Bride's bizarre wedding rule baffles online: 'Demanding much?'

The bride has faced criticism for the specific nature of her dress code.

When it comes to weddings, brides usually have a precise vision for their big day. However, a recent post on the "That's it...I'm wedding shaming" Facebook page has left more than a few people in stitches about one bride's very specific wedding reception aesthetic.

The shared photograph of a wedding invite didn't just outline an ordinary dress code; it offered a detailed colour guide for attending guests, with an extensive palette of 30 pastel tones considered fitting for the cocktail-themed wedding reception. Adding an unexpected twist, the dress code also included the ever-casual option of "jeans accepted."

A photo of the dress code description from the wedding invitation.
A bride's very specific wedding dress code colour palette had people talking online. Photo: Facebook/That's it...I'm wedding shaming

The palette predicament

The card's pastel palette sparked a whirlwind of opinions from group members, each with a unique take on the bride's bold move.

One member scoffed: "Demanding much?" while another bluntly stated: "I'm not buying a new dress in your colour scheme to attend a wedding."


The scepticism continued as another member added: "The same person who insists on a colour palette for guests is also happy with jeans? I don't think so."

Others laughed it off, with one member even quipping, "That looks like an eyeshadow palette I wouldn't buy."

Indeed, while many members wondered why the bride had offered such a specific array of similar colours, one member surmised: "This is so the photos will have a particular aesthetic. Silly AF in my opinion."

Opinions divided in dress code dilemma

Interestingly, opinions were divided, with some defending the bride's choice. One member argued: "It's not demanding - it's just giving guests some ideas."

Another praised the idea, stating: "I'm awful at guessing colours to wear for weddings, so this sounds pretty solid."

People throw confetti on a newlywed couple at a wedding.
Some group members found the detailed dress code helpful for guests. Photo: Getty

Amidst the discussion, the inclusion of jeans in the cocktail attire category raised more than a few eyebrows.

"I don't understand cocktail attire with jeans accepted. And the colours are boring AF," quipped one member. "Go to all this trouble to just be like... 'or jeans'," someone else laughed.

The Instagram effect

The emergence of specific guest dress codes, complete with colour palettes, is gaining traction in the wedding scene, though not yet a regular feature in Australian ceremonies. Wedding Planner Emma Watts of Sparrow Weddings notes its prevalence in the US, anticipating its rise in popularity down under in the coming years. Watts speculates on several factors driving this trend.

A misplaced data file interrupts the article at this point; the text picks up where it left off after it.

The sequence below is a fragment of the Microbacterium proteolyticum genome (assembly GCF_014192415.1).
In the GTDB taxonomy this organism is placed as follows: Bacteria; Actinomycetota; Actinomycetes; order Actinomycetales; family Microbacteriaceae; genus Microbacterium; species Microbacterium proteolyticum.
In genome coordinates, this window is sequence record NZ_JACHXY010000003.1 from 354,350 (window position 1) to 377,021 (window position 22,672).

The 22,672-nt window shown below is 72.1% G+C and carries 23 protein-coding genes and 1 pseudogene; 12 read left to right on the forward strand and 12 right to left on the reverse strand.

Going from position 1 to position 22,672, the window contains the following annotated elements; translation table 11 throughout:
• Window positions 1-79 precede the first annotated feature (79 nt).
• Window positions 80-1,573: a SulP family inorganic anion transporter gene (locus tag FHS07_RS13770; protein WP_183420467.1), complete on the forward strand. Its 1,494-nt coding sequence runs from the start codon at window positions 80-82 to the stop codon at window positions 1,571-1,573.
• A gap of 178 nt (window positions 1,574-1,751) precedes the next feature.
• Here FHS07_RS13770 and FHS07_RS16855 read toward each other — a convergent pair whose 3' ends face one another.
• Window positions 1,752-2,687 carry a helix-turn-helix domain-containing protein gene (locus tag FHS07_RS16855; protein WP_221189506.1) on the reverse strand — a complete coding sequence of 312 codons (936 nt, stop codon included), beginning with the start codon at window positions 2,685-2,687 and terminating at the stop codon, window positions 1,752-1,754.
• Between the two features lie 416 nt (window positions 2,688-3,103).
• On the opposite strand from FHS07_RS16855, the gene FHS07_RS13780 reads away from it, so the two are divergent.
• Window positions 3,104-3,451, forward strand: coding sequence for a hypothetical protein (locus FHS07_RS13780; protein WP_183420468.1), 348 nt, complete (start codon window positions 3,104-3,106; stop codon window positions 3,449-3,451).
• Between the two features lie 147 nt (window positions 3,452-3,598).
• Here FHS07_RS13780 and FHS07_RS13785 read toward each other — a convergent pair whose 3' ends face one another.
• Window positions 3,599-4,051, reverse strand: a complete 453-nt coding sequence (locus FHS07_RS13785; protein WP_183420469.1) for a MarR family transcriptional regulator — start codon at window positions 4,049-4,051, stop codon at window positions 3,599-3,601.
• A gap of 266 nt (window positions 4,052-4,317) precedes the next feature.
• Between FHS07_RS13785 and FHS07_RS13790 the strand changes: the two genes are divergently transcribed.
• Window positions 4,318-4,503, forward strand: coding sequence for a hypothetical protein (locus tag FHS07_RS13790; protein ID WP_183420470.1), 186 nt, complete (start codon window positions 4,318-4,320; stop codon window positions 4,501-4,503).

"In the US, it's definitely a thing," she affirms. "I watch the wedding trends there, and they tend to arrive on our shores fairly soon after." Watts suggests that couples are seeking ways to make their weddings stand out, with requests for specific colour palettes becoming more common. "Things like a specific colour palette requested of guests are coming to the fore as couples seek to add elements to their wedding that will make theirs stand out or seem ‘different’," she said.

According to Watts, this desire for uniqueness often comes from couples in their 20s: "when young couples marry, they often express to me that they want their wedding to be different, particularly in terms of choosing a venue none of their friends have, or a colour/design concept that’s completely new to their friendship group."

The influence of social media, particularly Instagram, plays a significant role in shaping these trends. "Instagram has definitely increased the desire for more stunning décor, especially for place settings and table design, and floral installations," Watts said. However, this desire for uniqueness is evolving, extending beyond décor.

"Now we’re seeing that desire pushed further with requests for more unique entertainment and requests for guests to dress in a specific style (Gatsby chic, for example, or ‘cowboy boots welcome’) and/or colour palette (e.g., a touch of red)," she said.

"It’s all being driven by social media inspo and influencers, and now that everyone is getting used to seeing amazing décor set-ups, the trend is moving on to the next big thing that makes a couple feel their wedding is unique," concludes Watts.

The rise of specific wedding dress codes

While opinions on the emergence of a guest dress code may be split, such requests have made the rounds before.

A few years back, Sydney influencer Pia Muehlenbeck caused a stir with her wedding dress code, making headlines for its specificity.

Pia and her fiance Kane Vato didn't just suggest a dress code; they explicitly instructed guests on their wedding website, stating: "everyone is requested to wear natural earth tones, please see photo inspiration at the bottom of this page".

Influencers Kane Vato and Pia Muehlenbeck pose for a selfie with their wedding guests behind them.
Influencers Kane Vato and Pia Muehlenbeck made headlines in 2018 for requesting guests stick to a colour palette. Picture: Instagram/@kanevato

The couple aimed for a cohesive aesthetic, urging attendees to embrace the colour theme and even providing a Pinterest board brimming with inspiration for adhering to the dress code.

The message clearly got through, with guests happily following the guidelines set out for them. Numerous photos circulated on social media, showing attendees decked out in their "natural earth tones".

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